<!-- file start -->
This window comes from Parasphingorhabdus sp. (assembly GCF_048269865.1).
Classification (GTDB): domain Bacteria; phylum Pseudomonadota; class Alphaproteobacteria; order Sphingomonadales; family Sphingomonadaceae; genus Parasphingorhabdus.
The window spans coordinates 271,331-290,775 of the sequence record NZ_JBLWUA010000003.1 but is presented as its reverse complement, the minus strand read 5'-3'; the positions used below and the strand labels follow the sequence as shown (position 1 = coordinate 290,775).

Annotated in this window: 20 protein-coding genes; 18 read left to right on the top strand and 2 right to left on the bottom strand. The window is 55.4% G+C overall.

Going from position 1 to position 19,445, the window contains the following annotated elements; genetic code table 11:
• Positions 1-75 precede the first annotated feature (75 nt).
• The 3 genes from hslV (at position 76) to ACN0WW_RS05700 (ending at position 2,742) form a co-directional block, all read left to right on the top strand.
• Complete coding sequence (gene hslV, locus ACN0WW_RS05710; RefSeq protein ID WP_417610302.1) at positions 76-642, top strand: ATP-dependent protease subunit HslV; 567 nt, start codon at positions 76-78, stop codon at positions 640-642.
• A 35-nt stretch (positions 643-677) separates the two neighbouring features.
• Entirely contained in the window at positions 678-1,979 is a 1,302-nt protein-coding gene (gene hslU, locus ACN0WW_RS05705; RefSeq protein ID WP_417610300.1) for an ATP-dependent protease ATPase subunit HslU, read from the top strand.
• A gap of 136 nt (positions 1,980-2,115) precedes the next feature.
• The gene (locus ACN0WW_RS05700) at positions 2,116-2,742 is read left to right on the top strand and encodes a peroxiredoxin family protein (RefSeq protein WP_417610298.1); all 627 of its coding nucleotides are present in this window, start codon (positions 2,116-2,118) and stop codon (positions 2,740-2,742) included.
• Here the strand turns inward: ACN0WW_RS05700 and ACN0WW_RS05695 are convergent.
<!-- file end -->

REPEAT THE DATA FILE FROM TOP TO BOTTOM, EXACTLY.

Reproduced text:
This window comes from Parasphingorhabdus sp. (assembly GCF_048269865.1).
Classification (GTDB): domain Bacteria; phylum Pseudomonadota; class Alphaproteobacteria; order Sphingomonadales; family Sphingomonadaceae; genus Parasphingorhabdus.
The window spans coordinates 271,331-290,775 of the sequence record NZ_JBLWUA010000003.1 but is presented as its reverse complement, the minus strand read 5'-3'; the positions used below and the strand labels follow the sequence as shown (position 1 = coordinate 290,775).

Annotated in this window: 20 protein-coding genes; 18 read left to right on the top strand and 2 right to left on the bottom strand. The window is 55.4% G+C overall.

Going from position 1 to position 19,445, the window contains the following annotated elements; genetic code table 11:
• Positions 1-75 precede the first annotated feature (75 nt).
• The 3 genes from hslV (at position 76) to ACN0WW_RS05700 (ending at position 2,742) form a co-directional block, all read left to right on the top strand.
• Complete coding sequence (gene hslV, locus ACN0WW_RS05710; RefSeq protein ID WP_417610302.1) at positions 76-642, top strand: ATP-dependent protease subunit HslV; 567 nt, start codon at positions 76-78, stop codon at positions 640-642.
• A 35-nt stretch (positions 643-677) separates the two neighbouring features.
• Entirely contained in the window at positions 678-1,979 is a 1,302-nt protein-coding gene (gene hslU, locus ACN0WW_RS05705; RefSeq protein ID WP_417610300.1) for an ATP-dependent protease ATPase subunit HslU, read from the top strand.
• A gap of 136 nt (positions 1,980-2,115) precedes the next feature.
• The gene (locus ACN0WW_RS05700) at positions 2,116-2,742 is read left to right on the top strand and encodes a peroxiredoxin family protein (RefSeq protein WP_417610298.1); all 627 of its coding nucleotides are present in this window, start codon (positions 2,116-2,118) and stop codon (positions 2,740-2,742) included.
• Here the strand turns inward: ACN0WW_RS05700 and ACN0WW_RS05695 are convergent.